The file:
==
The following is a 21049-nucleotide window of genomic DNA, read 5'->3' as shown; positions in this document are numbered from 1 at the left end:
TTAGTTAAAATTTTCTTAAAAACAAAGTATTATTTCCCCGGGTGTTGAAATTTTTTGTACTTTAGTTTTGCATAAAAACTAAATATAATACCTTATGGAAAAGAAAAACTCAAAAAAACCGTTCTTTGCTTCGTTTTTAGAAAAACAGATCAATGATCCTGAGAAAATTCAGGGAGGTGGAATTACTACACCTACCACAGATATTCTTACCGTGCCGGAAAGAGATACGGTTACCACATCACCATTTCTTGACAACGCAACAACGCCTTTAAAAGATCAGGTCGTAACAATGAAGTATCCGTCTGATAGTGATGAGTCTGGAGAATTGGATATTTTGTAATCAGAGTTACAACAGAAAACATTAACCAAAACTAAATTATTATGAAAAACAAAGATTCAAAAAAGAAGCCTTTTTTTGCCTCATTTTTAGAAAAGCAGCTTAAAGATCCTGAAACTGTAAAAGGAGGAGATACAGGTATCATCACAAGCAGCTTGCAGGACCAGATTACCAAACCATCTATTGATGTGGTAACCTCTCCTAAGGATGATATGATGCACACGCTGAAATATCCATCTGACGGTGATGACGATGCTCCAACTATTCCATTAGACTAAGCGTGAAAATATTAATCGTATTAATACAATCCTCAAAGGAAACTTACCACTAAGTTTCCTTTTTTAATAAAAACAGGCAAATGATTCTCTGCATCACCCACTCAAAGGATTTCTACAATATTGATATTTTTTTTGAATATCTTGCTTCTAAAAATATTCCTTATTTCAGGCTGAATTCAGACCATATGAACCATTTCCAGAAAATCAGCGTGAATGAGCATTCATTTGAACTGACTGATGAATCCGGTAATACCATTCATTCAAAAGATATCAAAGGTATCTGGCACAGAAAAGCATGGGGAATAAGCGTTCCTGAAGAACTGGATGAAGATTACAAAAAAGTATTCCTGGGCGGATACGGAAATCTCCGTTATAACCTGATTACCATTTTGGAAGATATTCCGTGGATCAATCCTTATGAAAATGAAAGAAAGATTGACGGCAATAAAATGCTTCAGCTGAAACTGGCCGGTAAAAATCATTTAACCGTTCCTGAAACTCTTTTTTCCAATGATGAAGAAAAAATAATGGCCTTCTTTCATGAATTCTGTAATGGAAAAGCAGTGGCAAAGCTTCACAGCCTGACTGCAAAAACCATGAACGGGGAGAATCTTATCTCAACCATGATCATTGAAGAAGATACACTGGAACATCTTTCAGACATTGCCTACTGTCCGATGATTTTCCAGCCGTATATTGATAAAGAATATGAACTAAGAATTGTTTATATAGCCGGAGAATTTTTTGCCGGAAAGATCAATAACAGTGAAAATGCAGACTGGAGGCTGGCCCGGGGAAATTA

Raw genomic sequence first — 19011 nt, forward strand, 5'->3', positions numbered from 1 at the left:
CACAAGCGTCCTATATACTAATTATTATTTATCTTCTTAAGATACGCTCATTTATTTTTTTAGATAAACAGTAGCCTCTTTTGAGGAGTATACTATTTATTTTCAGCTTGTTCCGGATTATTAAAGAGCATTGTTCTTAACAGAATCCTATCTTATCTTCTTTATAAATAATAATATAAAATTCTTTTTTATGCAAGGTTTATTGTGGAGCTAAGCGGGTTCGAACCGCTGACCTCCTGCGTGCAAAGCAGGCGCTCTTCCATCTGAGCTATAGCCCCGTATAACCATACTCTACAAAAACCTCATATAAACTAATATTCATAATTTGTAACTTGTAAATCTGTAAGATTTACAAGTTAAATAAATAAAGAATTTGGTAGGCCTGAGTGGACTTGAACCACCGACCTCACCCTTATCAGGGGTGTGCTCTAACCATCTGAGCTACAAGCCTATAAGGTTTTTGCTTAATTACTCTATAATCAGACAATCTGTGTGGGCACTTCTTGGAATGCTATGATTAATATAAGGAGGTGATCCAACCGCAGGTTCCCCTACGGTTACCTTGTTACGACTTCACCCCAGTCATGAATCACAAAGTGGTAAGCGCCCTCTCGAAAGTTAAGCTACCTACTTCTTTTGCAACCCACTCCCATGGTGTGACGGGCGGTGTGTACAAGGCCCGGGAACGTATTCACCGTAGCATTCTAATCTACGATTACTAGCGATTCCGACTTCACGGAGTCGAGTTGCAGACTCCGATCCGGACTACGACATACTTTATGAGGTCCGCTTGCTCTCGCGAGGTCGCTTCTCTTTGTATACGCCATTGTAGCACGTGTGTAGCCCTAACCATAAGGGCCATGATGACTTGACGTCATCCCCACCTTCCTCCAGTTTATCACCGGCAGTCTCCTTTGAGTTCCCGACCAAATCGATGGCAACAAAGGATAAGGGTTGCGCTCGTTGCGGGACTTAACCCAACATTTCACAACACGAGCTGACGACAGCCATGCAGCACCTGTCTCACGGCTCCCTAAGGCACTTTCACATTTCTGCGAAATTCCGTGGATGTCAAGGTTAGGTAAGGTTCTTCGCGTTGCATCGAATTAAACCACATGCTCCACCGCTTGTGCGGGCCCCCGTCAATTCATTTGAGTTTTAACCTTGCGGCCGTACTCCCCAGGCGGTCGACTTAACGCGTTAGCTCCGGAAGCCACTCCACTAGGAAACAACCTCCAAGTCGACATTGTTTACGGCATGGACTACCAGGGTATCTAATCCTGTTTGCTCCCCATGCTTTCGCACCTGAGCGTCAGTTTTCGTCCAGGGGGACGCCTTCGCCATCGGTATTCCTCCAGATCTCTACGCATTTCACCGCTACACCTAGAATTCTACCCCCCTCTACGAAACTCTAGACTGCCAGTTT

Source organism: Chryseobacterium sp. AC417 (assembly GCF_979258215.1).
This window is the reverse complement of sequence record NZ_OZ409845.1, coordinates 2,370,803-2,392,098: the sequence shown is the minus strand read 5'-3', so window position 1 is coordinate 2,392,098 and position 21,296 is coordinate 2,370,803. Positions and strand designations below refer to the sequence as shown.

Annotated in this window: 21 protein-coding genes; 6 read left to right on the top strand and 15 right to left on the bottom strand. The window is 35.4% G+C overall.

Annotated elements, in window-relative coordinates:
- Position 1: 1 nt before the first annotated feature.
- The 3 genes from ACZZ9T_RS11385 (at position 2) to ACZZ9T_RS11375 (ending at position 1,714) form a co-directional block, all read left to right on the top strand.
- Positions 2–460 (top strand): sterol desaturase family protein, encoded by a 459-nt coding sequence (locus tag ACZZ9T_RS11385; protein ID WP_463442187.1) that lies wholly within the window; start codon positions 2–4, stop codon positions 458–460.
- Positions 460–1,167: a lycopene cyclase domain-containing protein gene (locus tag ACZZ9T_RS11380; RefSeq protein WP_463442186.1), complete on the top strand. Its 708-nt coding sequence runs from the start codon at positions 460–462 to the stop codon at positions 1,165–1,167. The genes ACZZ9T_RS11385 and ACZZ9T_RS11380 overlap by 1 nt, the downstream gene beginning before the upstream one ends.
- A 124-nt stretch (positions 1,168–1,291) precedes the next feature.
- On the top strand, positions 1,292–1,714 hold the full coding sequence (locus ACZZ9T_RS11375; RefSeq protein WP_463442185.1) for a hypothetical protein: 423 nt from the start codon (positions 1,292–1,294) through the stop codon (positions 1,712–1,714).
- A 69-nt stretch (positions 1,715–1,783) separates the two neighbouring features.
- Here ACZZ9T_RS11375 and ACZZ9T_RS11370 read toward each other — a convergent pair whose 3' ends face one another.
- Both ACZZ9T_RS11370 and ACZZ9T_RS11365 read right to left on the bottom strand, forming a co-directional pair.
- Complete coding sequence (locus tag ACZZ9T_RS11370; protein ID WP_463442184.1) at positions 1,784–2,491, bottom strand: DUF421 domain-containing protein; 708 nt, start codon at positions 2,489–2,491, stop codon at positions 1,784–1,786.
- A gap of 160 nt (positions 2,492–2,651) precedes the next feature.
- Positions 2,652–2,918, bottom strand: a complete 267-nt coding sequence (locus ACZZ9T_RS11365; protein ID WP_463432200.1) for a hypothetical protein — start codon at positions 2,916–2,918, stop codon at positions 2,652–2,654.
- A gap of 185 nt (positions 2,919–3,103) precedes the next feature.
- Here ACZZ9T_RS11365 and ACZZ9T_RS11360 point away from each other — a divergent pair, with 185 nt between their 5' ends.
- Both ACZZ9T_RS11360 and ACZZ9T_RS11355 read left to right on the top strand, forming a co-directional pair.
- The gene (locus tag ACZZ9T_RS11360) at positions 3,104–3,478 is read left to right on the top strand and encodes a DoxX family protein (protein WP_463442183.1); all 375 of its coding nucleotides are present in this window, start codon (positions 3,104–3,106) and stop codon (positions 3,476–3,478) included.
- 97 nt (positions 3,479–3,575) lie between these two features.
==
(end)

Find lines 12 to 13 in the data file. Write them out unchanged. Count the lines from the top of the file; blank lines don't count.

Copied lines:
- Positions 460–1,167: a lycopene cyclase domain-containing protein gene (locus tag ACZZ9T_RS11380; RefSeq protein WP_463442186.1), complete on the top strand. Its 708-nt coding sequence runs from the start codon at positions 460–462 to the stop codon at positions 1,165–1,167. The genes ACZZ9T_RS11385 and ACZZ9T_RS11380 overlap by 1 nt, the downstream gene beginning before the upstream one ends.
- A 124-nt stretch (positions 1,168–1,291) precedes the next feature.